Lessons From French Massacre at Toulouse

Posted on March 27, 2012

Perhaps the most important lesson in the wake of the massacre in Toulouse, France has been the stark fact that there will be people – even people of watch and no-fly lists that will slip past autorities and create such henious crimes.  Reasons abound but sheer numbers tell the story.  The number of militants is growing not subsiding with the Arab awakening.

Sady, with fiscal problems raising havoc with western governments, cutbacks have meant less funding for anti-terrorist measures. In the United States, the job is even more daunting due to the unsecured Southern border with Mexico.  Radicalism and anti-Americanism is growing in Central and South America and who knows who has slipped into the country – just to buy guns at gun shows.

Here are a few more related points:

“America is absolutely awash with easily obtainable firearms. You can go down to a gun show at the local convention center and come away with a fully automatic assault rifle,” Gadahn said in a video posted last year.

Across Europe and in the United States, radicalization within rapidly growing North African and South Asian populations has stretched domestic intelligence services, especially given substantial traffic between western countries and places like Pakistan, Yemen and Somalia. Some previous terror cases – in Minneapolis, the United Kingdom and Germany — have shown second-generation immigrants to be less assimilated than their parents, and more conflicted about their surroundings. Certainly that was the case among the bombers who carried out the July 2005 subway attacks in Britain, and among young some 20 Somali-Americans who suddenly left to wage jihad with al Shabaab in 2008.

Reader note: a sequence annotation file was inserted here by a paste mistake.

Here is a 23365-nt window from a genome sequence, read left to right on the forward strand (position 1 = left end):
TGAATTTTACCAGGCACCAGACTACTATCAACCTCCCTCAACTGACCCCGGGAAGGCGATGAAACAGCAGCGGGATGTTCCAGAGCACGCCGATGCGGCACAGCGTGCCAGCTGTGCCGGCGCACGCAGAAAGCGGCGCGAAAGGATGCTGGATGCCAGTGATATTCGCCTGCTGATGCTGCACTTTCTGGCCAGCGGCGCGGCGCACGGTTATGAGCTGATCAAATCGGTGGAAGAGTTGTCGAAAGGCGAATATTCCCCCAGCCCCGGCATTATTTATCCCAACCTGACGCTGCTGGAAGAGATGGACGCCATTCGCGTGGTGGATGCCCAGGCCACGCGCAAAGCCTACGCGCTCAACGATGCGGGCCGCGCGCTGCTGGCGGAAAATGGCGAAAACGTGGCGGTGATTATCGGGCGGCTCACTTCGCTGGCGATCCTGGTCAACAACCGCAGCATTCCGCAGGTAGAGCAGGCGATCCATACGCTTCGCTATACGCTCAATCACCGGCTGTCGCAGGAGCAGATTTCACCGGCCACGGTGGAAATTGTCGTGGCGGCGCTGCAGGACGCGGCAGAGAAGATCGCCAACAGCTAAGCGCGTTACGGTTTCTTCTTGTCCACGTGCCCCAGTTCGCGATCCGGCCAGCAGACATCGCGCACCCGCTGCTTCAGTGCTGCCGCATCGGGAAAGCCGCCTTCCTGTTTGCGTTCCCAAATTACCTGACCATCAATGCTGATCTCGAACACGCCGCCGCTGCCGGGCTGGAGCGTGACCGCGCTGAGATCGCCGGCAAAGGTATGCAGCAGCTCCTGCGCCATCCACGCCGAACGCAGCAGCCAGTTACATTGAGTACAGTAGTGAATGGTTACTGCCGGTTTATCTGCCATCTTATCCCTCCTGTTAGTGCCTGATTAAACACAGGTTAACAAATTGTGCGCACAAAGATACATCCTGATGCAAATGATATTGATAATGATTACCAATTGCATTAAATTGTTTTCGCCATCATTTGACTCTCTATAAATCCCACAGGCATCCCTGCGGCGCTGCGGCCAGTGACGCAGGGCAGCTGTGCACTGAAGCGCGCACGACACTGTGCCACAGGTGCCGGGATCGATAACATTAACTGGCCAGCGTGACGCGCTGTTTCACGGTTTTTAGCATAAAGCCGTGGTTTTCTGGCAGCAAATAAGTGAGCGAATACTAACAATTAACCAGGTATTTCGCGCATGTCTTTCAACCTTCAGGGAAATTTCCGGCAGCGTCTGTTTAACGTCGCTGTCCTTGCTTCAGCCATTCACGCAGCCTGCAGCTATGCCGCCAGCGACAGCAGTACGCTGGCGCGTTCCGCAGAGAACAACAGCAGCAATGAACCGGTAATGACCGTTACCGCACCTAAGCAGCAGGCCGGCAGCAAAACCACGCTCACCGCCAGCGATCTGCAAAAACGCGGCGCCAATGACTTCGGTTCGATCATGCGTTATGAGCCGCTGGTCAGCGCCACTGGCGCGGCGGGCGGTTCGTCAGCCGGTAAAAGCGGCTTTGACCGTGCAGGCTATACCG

Those who are “self-radicalized,” who remain beyond any cell structure, who drift from one job or place of residence to another (as Merah did) are the most difficult to track. And counter-terrorism experts say a myriad of factors, many of them unpredictable, may be involved in pushing an individual from expressing militant views into committing bloody acts. Article is here.

In America we have the added worry of increasing racial tensions that play into the hands of foreign terror interests. Then there are the elements of the extreme right that are just as apt to use terror to make their points.  Witness Timothy McVeigh.  The job to keep the homeland safe is daunting and will remain so for many decades to come.